“This thought above is very relevant to your post, I believe: you wrote that you are terrified at the thought of continuing to work like this till retirement age. Isn’t it the image of you being double your age that scares you, being an older or old woman?

    I had a safe, secure, higher paying job myself, but I was afraid of doing that for the rest of my life. So I quit, many years ago. Well, I am now older anyway. Quitting didn’t slow down my aging process.

    Will you let me know what you think about my reply so far? (I have more thoughts)



    Hi Anita, I do accept ageing. I understand its the natural process of life.

    I think what I’m having problem with is an internal voice telling me I want a different life/different identity. I have no aspiration to become a CEO or CFO in a big company. Something is telling me office job has no real satisfaction that makes me happy or look forward to work. I am a responsible employee, I still deliver my work even if I don’t like it but I feel very much trapped in a corporate job, hence i started my own side business. I don’t understand what has happened to me at this point, because I work hard to get to where I am today. And it terrifies me that what I have been chasing for no longer appeals to me. I hope I do not sound too crazy at this point..


    Hi Kathleen,

    Thank you so much for taking time to reply me point by point. I appreciate you and everyone here trying to help me. Everyone’s reply has confirmed to me that this seems to be a normal phase to go through.

    I have done everything that you have suggested before posting on this forum. Those actions did help me in staying sane but I later realise that it only distracts me from routine lifestyle for a short time.  In this case, only last for a year before I question what am I doing with my life again.

    Eventually I did quit my job. It took me a great deal of courage to do so because I knew my kind of industry has very limited jobs in the market. After all I spent half a year to find this job, I should have been grateful right? However, the environment turned out to be very toxic/chaotic and my health suffered from working long hours, including weekends. I kept pushing the idea of resigning no matter how many hours I worked per day. I eventually convinced myself that no job is worth damaging my health.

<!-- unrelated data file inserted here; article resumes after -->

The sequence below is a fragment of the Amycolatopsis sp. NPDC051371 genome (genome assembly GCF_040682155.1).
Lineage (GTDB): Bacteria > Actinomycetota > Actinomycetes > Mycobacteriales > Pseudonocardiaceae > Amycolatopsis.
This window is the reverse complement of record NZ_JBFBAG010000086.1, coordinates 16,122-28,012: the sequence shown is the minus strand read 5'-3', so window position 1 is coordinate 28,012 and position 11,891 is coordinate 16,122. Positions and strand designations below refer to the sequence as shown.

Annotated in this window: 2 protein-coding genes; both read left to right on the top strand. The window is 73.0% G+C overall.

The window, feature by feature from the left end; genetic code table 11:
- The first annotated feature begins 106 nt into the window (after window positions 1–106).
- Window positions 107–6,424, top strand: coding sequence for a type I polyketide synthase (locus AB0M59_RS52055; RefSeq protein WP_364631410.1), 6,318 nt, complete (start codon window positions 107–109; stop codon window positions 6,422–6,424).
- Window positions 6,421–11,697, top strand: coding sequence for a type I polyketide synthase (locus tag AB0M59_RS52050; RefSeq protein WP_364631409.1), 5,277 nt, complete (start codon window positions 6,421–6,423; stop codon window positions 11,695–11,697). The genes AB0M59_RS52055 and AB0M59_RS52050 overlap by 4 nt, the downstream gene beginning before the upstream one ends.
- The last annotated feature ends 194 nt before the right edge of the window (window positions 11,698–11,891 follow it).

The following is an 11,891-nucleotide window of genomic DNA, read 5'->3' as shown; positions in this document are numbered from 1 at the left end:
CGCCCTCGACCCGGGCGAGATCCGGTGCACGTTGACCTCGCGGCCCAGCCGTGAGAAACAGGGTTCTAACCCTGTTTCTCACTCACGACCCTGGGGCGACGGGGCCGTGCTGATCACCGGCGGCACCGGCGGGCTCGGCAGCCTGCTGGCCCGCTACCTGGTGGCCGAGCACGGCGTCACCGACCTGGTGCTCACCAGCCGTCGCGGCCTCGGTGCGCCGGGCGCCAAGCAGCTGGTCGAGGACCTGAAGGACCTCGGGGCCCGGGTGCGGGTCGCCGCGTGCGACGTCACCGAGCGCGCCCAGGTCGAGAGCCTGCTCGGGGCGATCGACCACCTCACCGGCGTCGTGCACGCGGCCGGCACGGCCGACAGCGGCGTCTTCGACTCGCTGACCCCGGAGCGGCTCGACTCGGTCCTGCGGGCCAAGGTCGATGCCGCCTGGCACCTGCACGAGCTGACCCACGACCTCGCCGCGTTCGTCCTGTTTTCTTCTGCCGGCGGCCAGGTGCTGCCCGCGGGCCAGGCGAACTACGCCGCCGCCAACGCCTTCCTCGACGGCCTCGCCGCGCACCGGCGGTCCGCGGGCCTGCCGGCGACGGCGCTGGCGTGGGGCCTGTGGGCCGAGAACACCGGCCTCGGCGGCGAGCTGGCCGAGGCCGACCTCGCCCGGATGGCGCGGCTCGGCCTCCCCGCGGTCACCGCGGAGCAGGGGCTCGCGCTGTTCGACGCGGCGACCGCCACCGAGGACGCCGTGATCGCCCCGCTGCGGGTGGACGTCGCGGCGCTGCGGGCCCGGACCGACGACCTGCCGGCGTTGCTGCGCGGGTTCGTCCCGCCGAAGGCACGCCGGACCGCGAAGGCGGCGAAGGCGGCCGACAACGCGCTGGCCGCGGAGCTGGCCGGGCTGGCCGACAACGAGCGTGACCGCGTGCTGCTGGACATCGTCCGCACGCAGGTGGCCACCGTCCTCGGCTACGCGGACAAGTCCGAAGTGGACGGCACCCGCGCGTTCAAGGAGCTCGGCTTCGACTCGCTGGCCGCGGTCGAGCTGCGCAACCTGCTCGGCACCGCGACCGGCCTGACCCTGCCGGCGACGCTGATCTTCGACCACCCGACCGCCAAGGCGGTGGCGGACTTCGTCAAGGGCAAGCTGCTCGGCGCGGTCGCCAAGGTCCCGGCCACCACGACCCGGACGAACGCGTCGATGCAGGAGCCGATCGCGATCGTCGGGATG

And so began my journey of unemployment. This might sound strange but I feel really happy after leaving my job. It feels like a perfect opportunity for me to break the 9-6 loop and do whatever I want. I can “nurse” myself back to good health and can now explore my options for career switch. I am happy now but I am also fully aware that the reality of no income will hit me in few months time. Hopefully, I can find a more meaningful job that I love and not crawl back to the same profession…

    Wish me luck and bless all who are going through the same as me! I love tinybuddha!


    Dear Strawberry:

    I would like to read your recent posts and re-read your previous posts when I am back to the computer in about twelve hours. I will reply to you then. I hope other members will reply to you as well.



    Dear Strawberry:

    Following are quotes from your share and my comments:

    You wrote, “I can’t derive that satisfaction when doctors save lives, or a teacher changing the life of a kid gone astray”. Having been in schools for many years, I have seen lots of jaded teachers, teachers making time till retirement, holding on because of the great benefits, paid vacations and good salary. I don’t know if there is a workplace with a higher percentage of jaded employees.

    You wrote, “I always feel I wanted to do more to make some impact one day but I don’t know how… to inspire people… to make big impact.. to benefit people in need”- I think this is a key, right here. We all need to feel that we are making a difference in other people’s lives. You too need this experience. Question is, like you wrote, how.

    “I miss .. being young and not worrying about future”- I think you want to look forward to something positive when you wake up in the morning, not the same old, same old. You want to be motivated by something exciting, not by worries and that you are tired of being responsible without an emotional reward to it. It is living so things don’t get worse, not living for something good. Am I understanding correctly?

    If I am, can you close your eyes, when you are relaxed, maybe listening to your favorite music, or lying under the sun, and imagine what kind of life you would like to live, if all options were available to you, no limits to your imagining, and then share it here?